Tuesday, August 16, 2016
Review of Sausage Party: We Eat What We Are
So far this year, we have seen a world where animals live together in harmony (more or less), what pets do when their masters are at work, and an absent-minded fish look for her family. It's been a typical year for animation, and there's still Animal American Idol, a kid with two strings and another Disney movie yet to premiere.
Yet this year may be remembered for Seth Rogen deciding to produce a movie that has one of the most bizarre premises ever: what do food think before we eat them?
Well, they have pretty strange ideas about what life is all about..and maybe their sex drives, too.
But first things first.
Sausage Party had a successful sneak preview at Comic-Con last month, and scored 34 million dollars last weekend, just behind Suicide Squad. It's an interesting try at making animation for adults. It was more strange than hilarious, but you can't help but think the edible characters are pretty much like us.
As the meat, bread and produce at the supermarket see it, the customers are gods, and they take the food to "The Great Beyond". Somehow, they don't know what the "Gods" do after that.
The story features Frank, a hot dog voiced by Rogen, who hopes the fill the bun of Brenda, voiced by Kristen Wiig. The way she's baked, she is the Jessica Rabbit of baked goods. A short weiner named Barry (Michael Cera) is worried that he'll be able to fill a bun.
Anyway, they're hoping to reach the Great Beyond when a crazy jar of honey mustard (Danny McBride) who was returned claims the Great Beyond is a lie. After a crash between two shopping carts, Frank and Brenda get separated from their friends. They do meet a bagel (Edward Norton) and and a lavash (David Krumholtz), who complain about shelf space in a familiar way, They also have to deal with a douche (Nick Kroll) who's mad that he lost his chance to reach the Great Beyond (or at least the woman who wanted to buy him).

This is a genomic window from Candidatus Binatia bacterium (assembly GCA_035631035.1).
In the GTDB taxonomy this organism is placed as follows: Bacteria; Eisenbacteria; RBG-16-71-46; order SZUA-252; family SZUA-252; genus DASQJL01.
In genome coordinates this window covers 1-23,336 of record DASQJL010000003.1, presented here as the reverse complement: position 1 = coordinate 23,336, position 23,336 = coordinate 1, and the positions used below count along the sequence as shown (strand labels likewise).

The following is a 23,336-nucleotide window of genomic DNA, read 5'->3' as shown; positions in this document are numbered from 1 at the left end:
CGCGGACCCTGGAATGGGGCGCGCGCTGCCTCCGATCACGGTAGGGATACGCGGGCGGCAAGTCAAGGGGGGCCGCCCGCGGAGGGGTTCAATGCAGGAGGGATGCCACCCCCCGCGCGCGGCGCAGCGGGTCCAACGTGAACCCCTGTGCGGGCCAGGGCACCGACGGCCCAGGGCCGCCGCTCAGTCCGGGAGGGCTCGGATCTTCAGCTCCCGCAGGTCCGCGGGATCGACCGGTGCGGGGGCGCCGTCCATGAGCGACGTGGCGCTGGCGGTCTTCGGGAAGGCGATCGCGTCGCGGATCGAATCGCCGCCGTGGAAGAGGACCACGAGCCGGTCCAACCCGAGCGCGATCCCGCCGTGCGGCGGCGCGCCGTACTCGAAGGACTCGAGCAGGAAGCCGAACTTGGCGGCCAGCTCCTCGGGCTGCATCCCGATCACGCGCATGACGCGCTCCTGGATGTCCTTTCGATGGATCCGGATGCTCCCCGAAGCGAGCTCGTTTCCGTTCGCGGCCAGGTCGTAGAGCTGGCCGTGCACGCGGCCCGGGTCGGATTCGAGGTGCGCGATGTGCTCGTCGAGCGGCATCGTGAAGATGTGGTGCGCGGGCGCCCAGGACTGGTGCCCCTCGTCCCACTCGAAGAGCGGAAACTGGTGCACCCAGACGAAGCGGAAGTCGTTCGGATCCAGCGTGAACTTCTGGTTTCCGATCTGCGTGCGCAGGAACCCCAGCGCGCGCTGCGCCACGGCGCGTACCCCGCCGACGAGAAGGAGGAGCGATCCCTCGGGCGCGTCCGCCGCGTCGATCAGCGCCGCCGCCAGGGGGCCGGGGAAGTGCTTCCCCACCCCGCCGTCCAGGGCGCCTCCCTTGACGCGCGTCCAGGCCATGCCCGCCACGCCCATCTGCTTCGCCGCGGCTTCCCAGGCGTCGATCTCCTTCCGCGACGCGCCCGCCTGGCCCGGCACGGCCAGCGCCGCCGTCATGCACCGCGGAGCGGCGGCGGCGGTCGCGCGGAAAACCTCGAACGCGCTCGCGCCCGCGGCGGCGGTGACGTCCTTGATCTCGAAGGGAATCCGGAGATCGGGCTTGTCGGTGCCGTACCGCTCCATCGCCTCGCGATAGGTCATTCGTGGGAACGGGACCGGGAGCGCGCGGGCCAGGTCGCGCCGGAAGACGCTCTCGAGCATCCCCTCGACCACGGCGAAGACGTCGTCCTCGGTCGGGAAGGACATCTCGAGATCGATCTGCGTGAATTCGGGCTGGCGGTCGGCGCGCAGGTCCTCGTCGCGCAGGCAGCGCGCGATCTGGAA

As for the grocery items who do make the Great Beyond, they find out the hard way what the Gods really do. Barry tries to escape and winds up crossing paths with a guy that enjoys "bath salts" (James Franco).
Frank wants to know the truth about the Great Beyond, and learns it from Firewater (Bill Hader) and couple of non-perishable items (Craig Robinson and Scott Underwood). Brenda doesn't want to know because she thinks she's being punished for just touching Frank by the tips. She does get attention from Teresa (Selma Hayek), a lesbian taco shell.
So how can the food fight back against the Gods who buy them? There is a solution, but it's rather drastic. That's followed by an all-out orgy you can't unsee, and a pretty weird ending.
Seeing the secret lives of food is an unusual idea, and the movie pulls it off by making some comments about religion, and what we believe is the Great Beyond for us. The ending was weak, though. There were also too many stereotypes, especially how the Chinese and Mexican foods were portrayed. Then again, how can you come up with a happy ending for those whose destiny is being in our stomachs?
It's safe to say someone will come up with a better animated movie with lots of sex and profanities, but Sausage Party is a decent attempt at making Pixar After Dark.